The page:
Richard’s new book is out (Publication date: 14 May 2009). Unfortunately it is an OUP book so is costly – US$61.23+ (paperpback) and US$126.07 on Amazon US, £28.45 (paperback) and £61.75 (hardback) on Amazon UK. Update: The Barnes & Noble price is cheaper – US$48.75.

Update (30 May 2009): Mail from Ng Bee Choo of Nature’s Niche:

“We have just received stock of this important ecology book. Retail Price is S$55.00 inclusive of GST.

Stock currently available at our shop at Mandai Road. It will be available at Sentosa Nature Shop next week.”

The OUP page describes the Ecology of Tropical East Asia as (amongst other things):

the first book to describe the terrestrial ecology of the entire East Asian tropics and subtropics, from southern China to western Indonesia. It deals with plants, animals, and the ecosystems they inhabit, as well as the diverse threats to their survival and the options for conservation.

This book provides the background knowledge of the region’s ecology needed by both specialists and non-specialists to put their own work into a broader context.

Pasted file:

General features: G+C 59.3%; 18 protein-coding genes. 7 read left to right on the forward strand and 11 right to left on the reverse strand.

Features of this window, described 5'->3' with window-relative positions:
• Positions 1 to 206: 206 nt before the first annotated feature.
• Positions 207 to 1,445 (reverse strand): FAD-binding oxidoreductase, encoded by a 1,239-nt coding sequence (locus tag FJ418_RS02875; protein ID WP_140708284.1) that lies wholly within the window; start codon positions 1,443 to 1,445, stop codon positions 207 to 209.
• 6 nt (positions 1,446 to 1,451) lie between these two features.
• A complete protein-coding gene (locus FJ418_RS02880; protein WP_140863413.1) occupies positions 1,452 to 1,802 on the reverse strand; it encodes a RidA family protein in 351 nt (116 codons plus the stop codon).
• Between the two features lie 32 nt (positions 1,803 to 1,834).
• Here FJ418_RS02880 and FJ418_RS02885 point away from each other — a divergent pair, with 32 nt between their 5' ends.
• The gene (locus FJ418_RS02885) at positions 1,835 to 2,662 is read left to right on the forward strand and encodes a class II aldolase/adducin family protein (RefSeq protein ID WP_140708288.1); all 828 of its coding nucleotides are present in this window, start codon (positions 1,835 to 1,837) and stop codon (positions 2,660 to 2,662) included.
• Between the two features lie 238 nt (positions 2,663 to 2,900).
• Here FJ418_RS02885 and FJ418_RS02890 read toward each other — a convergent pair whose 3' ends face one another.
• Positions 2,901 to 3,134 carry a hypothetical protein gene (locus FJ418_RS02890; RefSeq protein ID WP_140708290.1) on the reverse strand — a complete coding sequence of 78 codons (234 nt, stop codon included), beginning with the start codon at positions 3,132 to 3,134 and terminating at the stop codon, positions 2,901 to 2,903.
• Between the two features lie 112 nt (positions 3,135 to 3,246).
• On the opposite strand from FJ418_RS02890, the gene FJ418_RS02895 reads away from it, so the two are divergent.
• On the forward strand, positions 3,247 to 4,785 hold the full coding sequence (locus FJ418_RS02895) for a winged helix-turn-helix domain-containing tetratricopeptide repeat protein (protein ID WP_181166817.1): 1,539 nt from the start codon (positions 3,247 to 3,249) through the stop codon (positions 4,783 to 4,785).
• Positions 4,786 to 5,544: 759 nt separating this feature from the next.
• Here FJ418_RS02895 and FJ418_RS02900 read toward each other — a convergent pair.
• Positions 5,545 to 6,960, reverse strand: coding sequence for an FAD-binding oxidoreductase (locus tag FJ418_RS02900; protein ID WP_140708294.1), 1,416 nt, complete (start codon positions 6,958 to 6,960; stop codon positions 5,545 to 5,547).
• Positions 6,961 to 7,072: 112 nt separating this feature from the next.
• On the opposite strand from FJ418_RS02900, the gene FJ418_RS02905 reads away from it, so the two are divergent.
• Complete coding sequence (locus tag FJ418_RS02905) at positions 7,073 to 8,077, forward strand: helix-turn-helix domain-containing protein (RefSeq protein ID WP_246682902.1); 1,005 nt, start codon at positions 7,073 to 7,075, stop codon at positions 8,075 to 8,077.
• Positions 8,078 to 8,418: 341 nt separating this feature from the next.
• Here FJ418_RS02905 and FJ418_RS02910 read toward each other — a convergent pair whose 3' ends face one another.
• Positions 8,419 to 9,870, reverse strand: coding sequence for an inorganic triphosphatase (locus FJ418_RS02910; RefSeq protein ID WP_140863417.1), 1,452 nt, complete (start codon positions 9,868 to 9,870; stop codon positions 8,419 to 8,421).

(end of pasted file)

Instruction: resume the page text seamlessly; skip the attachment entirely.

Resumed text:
Congratulations Mr & Mrs Duc!

Joelle reports after returning form Hanoi, Vietnam:

“Ecolabbie Duc got hitched last weekend, six months after leaving Singapore for Hanoi.

Duc and Thu met each other in high school and have been together for 13 years! Congratulations Duc and Thu and we hope to see you both in Singapore soon!

The wedding was attended by Zeehan and Joelle who thoroughly enjoyed their first experience of a Vietnamese wedding!”

Koh Lian Pin back for Biofuels Asia 2009

Our alumni Koh Lian Pin is in town for teh international conference, “Biofuels the impact of oil palms on forest and climate.” Janice Lee amongst others, attended the conference and will be traveling to Switzerland soon to join his lab at ETH Zurich.